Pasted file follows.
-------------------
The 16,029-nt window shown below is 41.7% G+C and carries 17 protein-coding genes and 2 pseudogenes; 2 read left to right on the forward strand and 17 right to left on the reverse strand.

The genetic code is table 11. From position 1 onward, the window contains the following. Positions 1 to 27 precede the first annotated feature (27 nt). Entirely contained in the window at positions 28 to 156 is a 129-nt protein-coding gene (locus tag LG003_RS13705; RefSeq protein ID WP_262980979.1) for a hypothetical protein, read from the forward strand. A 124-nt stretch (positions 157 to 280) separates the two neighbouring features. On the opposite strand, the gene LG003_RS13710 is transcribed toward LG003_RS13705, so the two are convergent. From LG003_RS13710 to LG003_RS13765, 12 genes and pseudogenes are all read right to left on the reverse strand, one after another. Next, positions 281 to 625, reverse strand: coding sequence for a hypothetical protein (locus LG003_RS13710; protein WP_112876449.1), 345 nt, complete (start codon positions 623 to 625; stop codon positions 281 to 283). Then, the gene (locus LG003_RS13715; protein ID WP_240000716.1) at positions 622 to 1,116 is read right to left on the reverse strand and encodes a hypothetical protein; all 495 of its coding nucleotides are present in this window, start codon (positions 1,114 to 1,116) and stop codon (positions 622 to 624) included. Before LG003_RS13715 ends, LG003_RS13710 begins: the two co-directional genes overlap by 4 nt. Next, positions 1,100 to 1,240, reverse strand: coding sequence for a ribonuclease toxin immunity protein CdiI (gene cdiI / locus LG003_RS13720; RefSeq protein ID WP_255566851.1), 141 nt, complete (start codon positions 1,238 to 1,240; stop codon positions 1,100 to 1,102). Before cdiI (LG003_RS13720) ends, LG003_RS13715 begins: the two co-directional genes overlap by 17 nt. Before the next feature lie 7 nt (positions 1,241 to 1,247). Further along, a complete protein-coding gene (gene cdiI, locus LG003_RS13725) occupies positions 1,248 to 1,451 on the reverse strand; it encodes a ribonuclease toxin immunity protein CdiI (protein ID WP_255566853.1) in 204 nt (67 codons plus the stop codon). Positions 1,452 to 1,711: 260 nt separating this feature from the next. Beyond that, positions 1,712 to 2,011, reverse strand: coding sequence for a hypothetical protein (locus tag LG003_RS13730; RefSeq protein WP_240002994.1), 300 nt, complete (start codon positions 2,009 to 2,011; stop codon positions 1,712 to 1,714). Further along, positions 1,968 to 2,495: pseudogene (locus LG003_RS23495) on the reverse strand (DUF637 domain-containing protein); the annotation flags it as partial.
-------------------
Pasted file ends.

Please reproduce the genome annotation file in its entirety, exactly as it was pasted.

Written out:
The 16,029-nt window shown below is 41.7% G+C and carries 17 protein-coding genes and 2 pseudogenes; 2 read left to right on the forward strand and 17 right to left on the reverse strand.

The genetic code is table 11. From position 1 onward, the window contains the following. Positions 1 to 27 precede the first annotated feature (27 nt). Entirely contained in the window at positions 28 to 156 is a 129-nt protein-coding gene (locus tag LG003_RS13705; RefSeq protein ID WP_262980979.1) for a hypothetical protein, read from the forward strand. A 124-nt stretch (positions 157 to 280) separates the two neighbouring features. On the opposite strand, the gene LG003_RS13710 is transcribed toward LG003_RS13705, so the two are convergent. From LG003_RS13710 to LG003_RS13765, 12 genes and pseudogenes are all read right to left on the reverse strand, one after another. Next, positions 281 to 625, reverse strand: coding sequence for a hypothetical protein (locus LG003_RS13710; protein WP_112876449.1), 345 nt, complete (start codon positions 623 to 625; stop codon positions 281 to 283). Then, the gene (locus LG003_RS13715; protein ID WP_240000716.1) at positions 622 to 1,116 is read right to left on the reverse strand and encodes a hypothetical protein; all 495 of its coding nucleotides are present in this window, start codon (positions 1,114 to 1,116) and stop codon (positions 622 to 624) included. Before LG003_RS13715 ends, LG003_RS13710 begins: the two co-directional genes overlap by 4 nt. Next, positions 1,100 to 1,240, reverse strand: coding sequence for a ribonuclease toxin immunity protein CdiI (gene cdiI / locus LG003_RS13720; RefSeq protein ID WP_255566851.1), 141 nt, complete (start codon positions 1,238 to 1,240; stop codon positions 1,100 to 1,102). Before cdiI (LG003_RS13720) ends, LG003_RS13715 begins: the two co-directional genes overlap by 17 nt. Before the next feature lie 7 nt (positions 1,241 to 1,247). Further along, a complete protein-coding gene (gene cdiI, locus LG003_RS13725) occupies positions 1,248 to 1,451 on the reverse strand; it encodes a ribonuclease toxin immunity protein CdiI (protein ID WP_255566853.1) in 204 nt (67 codons plus the stop codon). Positions 1,452 to 1,711: 260 nt separating this feature from the next. Beyond that, positions 1,712 to 2,011, reverse strand: coding sequence for a hypothetical protein (locus tag LG003_RS13730; RefSeq protein WP_240002994.1), 300 nt, complete (start codon positions 2,009 to 2,011; stop codon positions 1,712 to 1,714). Further along, positions 1,968 to 2,495: pseudogene (locus LG003_RS23495) on the reverse strand (DUF637 domain-containing protein); the annotation flags it as partial.